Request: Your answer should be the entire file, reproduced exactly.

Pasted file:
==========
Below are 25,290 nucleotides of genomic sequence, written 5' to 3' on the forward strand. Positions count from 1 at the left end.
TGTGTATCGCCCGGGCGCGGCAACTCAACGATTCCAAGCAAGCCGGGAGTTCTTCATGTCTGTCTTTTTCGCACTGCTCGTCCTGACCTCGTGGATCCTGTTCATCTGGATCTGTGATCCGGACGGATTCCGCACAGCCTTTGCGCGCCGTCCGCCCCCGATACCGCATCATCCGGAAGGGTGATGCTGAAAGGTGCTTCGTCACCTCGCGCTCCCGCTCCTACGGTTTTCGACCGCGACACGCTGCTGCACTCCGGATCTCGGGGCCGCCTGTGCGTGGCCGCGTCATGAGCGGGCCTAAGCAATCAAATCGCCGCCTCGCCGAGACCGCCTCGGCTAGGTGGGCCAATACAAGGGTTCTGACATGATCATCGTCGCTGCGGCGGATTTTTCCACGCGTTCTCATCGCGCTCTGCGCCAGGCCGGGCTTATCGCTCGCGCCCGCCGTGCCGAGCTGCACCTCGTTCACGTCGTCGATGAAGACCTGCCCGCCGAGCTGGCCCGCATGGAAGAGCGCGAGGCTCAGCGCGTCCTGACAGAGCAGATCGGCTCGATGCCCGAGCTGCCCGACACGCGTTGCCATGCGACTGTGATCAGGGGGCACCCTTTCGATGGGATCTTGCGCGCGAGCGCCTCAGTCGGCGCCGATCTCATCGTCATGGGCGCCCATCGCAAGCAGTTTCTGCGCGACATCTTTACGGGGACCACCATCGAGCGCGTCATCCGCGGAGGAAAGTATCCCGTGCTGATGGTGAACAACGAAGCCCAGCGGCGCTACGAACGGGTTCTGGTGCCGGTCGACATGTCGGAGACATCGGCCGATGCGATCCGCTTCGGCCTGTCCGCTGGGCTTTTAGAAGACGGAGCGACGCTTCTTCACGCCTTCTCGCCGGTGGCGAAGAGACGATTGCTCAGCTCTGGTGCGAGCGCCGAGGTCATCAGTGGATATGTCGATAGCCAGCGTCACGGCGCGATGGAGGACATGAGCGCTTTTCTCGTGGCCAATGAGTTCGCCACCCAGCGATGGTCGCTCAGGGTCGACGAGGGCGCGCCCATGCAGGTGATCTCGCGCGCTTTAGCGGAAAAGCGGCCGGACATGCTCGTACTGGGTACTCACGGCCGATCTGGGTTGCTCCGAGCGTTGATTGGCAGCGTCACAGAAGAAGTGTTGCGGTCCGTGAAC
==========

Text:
Below are 25,290 nucleotides of genomic sequence, written 5' to 3' on the forward strand. Positions count from 1 at the left end.
TGTGTATCGCCCGGGCGCGGCAACTCAACGATTCCAAGCAAGCCGGGAGTTCTTCATGTCTGTCTTTTTCGCACTGCTCGTCCTGACCTCGTGGATCCTGTTCATCTGGATCTGTGATCCGGACGGATTCCGCACAGCCTTTGCGCGCCGTCCGCCCCCGATACCGCATCATCCGGAAGGGTGATGCTGAAAGGTGCTTCGTCACCTCGCGCTCCCGCTCCTACGGTTTTCGACCGCGACACGCTGCTGCACTCCGGATCTCGGGGCCGCCTGTGCGTGGCCGCGTCATGAGCGGGCCTAAGCAATCAAATCGCCGCCTCGCCGAGACCGCCTCGGCTAGGTGGGCCAATACAAGGGTTCTGACATGATCATCGTCGCTGCGGCGGATTTTTCCACGCGTTCTCATCGCGCTCTGCGCCAGGCCGGGCTTATCGCTCGCGCCCGCCGTGCCGAGCTGCACCTCGTTCACGTCGTCGATGAAGACCTGCCCGCCGAGCTGGCCCGCATGGAAGAGCGCGAGGCTCAGCGCGTCCTGACAGAGCAGATCGGCTCGATGCCCGAGCTGCCCGACACGCGTTGCCATGCGACTGTGATCAGGGGGCACCCTTTCGATGGGATCTTGCGCGCGAGCGCCTCAGTCGGCGCCGATCTCATCGTCATGGGCGCCCATCGCAAGCAGTTTCTGCGCGACATCTTTACGGGGACCACCATCGAGCGCGTCATCCGCGGAGGAAAGTATCCCGTGCTGATGGTGAACAACGAAGCCCAGCGGCGCTACGAACGGGTTCTGGTGCCGGTCGACATGTCGGAGACATCGGCCGATGCGATCCGCTTCGGCCTGTCCGCTGGGCTTTTAGAAGACGGAGCGACGCTTCTTCACGCCTTCTCGCCGGTGGCGAAGAGACGATTGCTCAGCTCTGGTGCGAGCGCCGAGGTCATCAGTGGATATGTCGATAGCCAGCGTCACGGCGCGATGGAGGACATGAGCGCTTTTCTCGTGGCCAATGAGTTCGCCACCCAGCGATGGTCGCTCAGGGTCGACGAGGGCGCGCCCATGCAGGTGATCTCGCGCGCTTTAGCGGAAAAGCGGCCGGACATGCTCGTACTGGGTACTCACGGCCGATCTGGGTTGCTCCGAGCGTTGATTGGCAGCGTCACAGAAGAAGTGTTGCGGTCCGTGAAC